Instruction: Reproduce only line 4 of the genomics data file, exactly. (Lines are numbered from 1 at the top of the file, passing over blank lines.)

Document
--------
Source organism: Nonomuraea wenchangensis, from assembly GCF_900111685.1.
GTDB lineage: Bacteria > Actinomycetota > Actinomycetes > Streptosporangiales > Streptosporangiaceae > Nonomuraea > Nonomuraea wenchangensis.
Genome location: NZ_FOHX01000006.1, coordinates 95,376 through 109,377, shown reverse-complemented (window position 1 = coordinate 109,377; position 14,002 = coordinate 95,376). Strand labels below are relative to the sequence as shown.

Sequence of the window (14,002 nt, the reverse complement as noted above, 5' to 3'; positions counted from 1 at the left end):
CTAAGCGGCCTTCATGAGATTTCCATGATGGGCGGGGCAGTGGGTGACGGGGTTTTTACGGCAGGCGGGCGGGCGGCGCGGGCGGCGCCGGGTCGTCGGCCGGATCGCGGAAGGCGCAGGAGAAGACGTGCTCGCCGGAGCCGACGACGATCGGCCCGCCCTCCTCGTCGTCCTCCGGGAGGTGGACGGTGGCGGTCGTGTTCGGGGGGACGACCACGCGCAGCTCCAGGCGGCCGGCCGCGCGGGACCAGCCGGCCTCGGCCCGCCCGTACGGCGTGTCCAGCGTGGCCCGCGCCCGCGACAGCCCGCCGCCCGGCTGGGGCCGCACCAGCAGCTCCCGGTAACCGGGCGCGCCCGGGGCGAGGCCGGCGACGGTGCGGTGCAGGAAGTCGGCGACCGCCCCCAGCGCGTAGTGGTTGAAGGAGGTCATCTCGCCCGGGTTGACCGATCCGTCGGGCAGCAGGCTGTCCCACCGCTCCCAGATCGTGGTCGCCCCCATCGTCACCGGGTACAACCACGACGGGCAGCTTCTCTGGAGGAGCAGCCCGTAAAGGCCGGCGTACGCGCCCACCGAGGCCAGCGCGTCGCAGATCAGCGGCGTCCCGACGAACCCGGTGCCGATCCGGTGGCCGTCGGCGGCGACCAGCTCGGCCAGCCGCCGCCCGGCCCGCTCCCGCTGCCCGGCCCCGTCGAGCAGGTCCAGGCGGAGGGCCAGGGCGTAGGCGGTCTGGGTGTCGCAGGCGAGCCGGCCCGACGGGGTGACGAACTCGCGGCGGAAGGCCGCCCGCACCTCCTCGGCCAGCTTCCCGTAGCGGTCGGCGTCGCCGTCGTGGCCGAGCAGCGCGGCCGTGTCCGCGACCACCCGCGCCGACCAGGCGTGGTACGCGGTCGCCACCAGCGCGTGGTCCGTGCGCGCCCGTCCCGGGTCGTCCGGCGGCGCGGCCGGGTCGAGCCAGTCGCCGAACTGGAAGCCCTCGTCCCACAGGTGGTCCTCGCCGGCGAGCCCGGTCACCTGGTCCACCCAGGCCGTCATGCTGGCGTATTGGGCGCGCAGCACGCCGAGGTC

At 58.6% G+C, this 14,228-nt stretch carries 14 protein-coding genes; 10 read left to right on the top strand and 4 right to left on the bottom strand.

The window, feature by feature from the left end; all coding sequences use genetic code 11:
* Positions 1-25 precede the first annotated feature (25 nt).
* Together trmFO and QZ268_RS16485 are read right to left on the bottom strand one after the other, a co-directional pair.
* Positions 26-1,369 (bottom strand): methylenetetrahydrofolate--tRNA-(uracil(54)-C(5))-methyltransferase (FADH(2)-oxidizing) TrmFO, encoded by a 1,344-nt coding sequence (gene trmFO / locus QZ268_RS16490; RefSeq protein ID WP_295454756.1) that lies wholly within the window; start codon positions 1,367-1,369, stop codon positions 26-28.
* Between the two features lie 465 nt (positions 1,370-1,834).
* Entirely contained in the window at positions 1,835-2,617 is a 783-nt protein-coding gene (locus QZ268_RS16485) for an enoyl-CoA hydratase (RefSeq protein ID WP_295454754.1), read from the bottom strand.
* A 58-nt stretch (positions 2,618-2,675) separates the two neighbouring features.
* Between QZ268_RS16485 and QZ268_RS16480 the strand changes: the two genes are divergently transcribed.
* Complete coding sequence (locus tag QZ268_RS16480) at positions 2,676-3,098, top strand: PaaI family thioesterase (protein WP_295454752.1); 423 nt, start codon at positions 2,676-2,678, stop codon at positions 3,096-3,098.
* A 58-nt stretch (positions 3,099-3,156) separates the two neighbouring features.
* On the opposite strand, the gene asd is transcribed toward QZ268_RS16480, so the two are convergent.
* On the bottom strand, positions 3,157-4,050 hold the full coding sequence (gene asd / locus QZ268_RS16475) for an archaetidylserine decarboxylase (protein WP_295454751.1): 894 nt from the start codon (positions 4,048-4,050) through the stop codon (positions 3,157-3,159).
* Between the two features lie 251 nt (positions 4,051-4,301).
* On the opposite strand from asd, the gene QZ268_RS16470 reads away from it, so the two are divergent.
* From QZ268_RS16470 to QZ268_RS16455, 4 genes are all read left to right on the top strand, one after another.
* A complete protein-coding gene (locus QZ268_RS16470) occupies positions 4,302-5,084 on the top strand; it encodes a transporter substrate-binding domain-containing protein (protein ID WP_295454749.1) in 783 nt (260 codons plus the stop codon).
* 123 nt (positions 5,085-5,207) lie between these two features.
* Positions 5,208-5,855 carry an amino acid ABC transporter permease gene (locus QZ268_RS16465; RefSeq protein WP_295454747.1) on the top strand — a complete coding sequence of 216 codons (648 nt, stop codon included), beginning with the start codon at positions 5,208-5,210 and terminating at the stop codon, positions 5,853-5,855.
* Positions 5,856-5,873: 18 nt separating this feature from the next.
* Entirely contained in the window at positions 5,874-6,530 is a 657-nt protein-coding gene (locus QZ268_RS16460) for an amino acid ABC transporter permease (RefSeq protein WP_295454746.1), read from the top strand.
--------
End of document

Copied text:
Sequence of the window (14,002 nt, the reverse complement as noted above, 5' to 3'; positions counted from 1 at the left end):